When witches ruled in Forfar?

editorial image

For Hallowe’en, the Meffan Museum & Art Gallery has The Gruesome Story of the Forfar Witches, a free temporary exhibition.

It opened on Tuesday, and will run until November 14.

The exhibition shows how much of a barbaric bunch the people of Forfar were, during a truly terrifying time in the town’s past. It includes original witches’ confessions, dating from the 1660s, on loan to the Meffan from Angus Archives.

The exhibition can be visited during normal Meffan opening hours, 10 am to 5pm, Tuesday to Saturday.

According to the town council’s records, the witch hunt appears to have been triggered in 1661 by an argument between Isobel Shyrie, a poor woman unable to pay her taxes, and Baillie George Wood, a tax collector. During the quarrel, Isobel cursed Baillie Wood. When the unfortunate man suddenly dropped dead, all fingers pointed at Isobel.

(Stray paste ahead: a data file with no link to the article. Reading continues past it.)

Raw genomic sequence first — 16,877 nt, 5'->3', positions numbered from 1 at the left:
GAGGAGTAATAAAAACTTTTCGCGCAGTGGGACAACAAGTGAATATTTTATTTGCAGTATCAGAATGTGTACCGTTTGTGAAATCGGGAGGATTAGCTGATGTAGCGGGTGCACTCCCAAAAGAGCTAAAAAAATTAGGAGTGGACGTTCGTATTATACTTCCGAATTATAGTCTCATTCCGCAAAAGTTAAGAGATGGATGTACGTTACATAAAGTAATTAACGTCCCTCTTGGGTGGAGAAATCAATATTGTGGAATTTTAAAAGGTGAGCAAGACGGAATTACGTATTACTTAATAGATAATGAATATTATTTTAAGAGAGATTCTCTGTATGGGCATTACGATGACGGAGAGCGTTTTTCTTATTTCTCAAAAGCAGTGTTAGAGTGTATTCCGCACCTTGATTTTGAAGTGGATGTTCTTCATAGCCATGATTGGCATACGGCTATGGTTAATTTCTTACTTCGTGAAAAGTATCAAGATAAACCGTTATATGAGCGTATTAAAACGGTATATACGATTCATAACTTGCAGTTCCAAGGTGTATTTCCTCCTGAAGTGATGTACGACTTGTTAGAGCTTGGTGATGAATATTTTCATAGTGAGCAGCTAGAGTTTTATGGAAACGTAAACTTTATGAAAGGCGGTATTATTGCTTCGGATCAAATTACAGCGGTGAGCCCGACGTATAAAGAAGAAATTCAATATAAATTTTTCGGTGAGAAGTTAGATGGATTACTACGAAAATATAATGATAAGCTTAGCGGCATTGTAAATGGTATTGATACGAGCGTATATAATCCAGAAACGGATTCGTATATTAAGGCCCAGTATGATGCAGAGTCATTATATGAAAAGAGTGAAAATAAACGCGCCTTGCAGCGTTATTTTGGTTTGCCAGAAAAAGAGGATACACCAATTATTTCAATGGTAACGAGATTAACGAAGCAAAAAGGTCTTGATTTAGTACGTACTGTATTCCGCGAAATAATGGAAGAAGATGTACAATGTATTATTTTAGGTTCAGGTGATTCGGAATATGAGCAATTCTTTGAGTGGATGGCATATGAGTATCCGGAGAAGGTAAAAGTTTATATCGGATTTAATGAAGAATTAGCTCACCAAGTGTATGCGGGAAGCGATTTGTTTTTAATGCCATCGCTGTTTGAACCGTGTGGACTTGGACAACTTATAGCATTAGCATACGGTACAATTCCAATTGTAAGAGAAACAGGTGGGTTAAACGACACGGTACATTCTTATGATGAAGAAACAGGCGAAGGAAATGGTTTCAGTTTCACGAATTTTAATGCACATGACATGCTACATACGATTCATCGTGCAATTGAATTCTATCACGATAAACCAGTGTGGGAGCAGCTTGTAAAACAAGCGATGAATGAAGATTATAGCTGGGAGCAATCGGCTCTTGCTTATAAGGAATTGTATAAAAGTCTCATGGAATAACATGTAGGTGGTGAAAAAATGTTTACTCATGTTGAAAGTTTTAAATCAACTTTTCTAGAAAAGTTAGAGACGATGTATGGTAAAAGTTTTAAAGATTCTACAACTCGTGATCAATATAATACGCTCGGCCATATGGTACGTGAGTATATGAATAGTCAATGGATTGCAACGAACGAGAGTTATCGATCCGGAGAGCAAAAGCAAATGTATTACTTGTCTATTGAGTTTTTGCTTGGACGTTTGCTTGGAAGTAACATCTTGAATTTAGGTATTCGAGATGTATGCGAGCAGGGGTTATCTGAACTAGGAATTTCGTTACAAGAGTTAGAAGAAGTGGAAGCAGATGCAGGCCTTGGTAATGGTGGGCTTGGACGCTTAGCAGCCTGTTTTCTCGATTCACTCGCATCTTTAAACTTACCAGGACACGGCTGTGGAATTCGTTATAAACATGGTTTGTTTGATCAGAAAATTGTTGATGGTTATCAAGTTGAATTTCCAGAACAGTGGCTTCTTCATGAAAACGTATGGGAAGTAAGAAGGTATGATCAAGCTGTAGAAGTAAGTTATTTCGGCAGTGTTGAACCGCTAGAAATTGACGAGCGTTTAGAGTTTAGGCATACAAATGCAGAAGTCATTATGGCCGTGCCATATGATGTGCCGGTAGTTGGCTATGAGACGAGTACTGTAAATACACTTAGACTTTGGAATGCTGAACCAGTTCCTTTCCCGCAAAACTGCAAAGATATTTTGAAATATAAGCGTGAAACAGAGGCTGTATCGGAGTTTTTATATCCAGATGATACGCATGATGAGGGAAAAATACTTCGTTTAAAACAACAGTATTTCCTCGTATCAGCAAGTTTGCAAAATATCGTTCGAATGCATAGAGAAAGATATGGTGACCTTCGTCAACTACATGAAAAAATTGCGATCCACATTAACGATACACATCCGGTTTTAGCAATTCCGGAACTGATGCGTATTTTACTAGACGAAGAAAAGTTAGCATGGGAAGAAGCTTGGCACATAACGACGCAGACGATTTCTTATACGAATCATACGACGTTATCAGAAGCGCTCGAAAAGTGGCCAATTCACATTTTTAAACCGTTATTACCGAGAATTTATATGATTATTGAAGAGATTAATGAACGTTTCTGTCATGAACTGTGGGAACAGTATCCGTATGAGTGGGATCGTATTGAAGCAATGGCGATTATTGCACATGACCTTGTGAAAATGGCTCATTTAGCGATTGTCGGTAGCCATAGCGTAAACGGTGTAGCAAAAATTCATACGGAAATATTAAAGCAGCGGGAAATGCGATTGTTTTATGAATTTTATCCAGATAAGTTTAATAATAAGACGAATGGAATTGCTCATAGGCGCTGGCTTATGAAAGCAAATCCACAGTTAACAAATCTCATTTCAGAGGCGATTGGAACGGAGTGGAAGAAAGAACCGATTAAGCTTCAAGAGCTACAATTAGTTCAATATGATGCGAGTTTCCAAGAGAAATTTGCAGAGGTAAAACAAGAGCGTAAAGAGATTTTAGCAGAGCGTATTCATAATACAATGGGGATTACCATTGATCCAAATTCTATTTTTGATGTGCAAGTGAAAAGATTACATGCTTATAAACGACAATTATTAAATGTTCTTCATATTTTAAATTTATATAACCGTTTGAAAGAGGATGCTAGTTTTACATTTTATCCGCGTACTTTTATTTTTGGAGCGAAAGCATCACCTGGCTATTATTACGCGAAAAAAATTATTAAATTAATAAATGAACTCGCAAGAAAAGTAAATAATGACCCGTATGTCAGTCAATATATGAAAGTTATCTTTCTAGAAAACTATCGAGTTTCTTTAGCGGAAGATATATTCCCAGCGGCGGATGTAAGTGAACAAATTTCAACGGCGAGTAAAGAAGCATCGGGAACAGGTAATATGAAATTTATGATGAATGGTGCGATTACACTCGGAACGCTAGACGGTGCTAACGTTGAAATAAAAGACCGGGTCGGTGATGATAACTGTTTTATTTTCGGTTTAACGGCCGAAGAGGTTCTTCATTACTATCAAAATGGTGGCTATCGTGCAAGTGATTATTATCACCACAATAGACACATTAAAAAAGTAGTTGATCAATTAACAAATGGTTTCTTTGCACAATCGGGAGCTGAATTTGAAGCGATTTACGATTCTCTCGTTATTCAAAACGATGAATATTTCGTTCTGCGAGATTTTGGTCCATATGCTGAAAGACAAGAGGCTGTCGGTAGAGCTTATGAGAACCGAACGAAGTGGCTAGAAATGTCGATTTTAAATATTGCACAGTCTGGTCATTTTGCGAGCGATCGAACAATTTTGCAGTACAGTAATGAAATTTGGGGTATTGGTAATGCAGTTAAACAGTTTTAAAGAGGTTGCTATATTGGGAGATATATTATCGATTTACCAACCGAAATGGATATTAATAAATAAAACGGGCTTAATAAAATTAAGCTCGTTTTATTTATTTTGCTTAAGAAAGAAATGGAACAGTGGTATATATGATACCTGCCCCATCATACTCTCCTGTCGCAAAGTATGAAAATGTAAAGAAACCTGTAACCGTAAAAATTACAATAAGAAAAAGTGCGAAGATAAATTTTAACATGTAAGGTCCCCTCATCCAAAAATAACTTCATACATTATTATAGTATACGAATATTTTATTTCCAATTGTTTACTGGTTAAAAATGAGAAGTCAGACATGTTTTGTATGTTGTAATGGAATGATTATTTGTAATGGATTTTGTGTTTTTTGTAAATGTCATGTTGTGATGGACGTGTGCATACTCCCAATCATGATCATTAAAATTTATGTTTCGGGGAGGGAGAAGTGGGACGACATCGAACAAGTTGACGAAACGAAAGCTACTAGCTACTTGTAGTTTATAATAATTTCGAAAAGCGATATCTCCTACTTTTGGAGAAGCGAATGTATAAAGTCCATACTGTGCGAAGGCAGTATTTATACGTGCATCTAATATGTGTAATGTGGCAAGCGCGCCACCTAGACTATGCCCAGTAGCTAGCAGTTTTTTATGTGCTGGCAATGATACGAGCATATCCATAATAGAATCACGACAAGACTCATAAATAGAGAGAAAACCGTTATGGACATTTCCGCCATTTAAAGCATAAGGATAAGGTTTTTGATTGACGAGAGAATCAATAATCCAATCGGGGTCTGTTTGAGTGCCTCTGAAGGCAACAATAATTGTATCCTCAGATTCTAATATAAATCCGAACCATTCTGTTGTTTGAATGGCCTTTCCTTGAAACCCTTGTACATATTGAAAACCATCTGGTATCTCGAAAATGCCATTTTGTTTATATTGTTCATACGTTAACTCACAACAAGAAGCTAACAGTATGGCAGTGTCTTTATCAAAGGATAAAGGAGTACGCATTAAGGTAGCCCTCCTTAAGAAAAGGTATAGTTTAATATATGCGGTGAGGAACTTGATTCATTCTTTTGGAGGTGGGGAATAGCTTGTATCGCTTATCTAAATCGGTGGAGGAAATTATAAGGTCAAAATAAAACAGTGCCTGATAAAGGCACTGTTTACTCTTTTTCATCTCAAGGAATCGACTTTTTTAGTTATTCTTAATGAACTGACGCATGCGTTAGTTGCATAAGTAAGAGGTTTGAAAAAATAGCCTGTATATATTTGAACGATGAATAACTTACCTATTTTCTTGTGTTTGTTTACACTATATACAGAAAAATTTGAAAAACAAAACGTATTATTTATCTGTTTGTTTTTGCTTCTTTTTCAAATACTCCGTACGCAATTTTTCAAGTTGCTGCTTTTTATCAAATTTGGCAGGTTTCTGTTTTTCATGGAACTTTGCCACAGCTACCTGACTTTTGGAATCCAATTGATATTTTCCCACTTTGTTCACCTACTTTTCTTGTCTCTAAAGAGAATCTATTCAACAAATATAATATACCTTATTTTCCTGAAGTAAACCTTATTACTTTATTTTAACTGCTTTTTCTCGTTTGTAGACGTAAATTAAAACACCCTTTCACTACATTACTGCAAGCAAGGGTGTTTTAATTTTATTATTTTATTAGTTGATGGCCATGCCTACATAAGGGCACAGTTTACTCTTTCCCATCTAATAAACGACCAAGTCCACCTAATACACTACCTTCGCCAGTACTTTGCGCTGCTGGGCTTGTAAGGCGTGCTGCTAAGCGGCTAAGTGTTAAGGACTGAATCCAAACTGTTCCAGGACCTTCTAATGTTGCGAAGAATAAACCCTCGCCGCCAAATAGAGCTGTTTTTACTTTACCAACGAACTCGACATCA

In those days, it was considered that there were three ways to spot a witch - she went by a nickname instead of the name she was baptised with; there was a mark on her body that was impervious to pain; or she practiced ‘malefice’, which was the use of supernatural means to do evil.

Isobel was widely believed to be guilty of malefice, which was sufficient for her to be sent to the dungeon below the Tolbooth, situated on the road next to the Town House in Forfar town centre.

Stirred up by the burgh’s zealous new minister, James Robertsone, the hunt was soon under way for the other witches in Isobel’s coven.

Further information is available on 01307 476482, from the. meffan@angus.gov.uk or on Facebook – Angus Museums.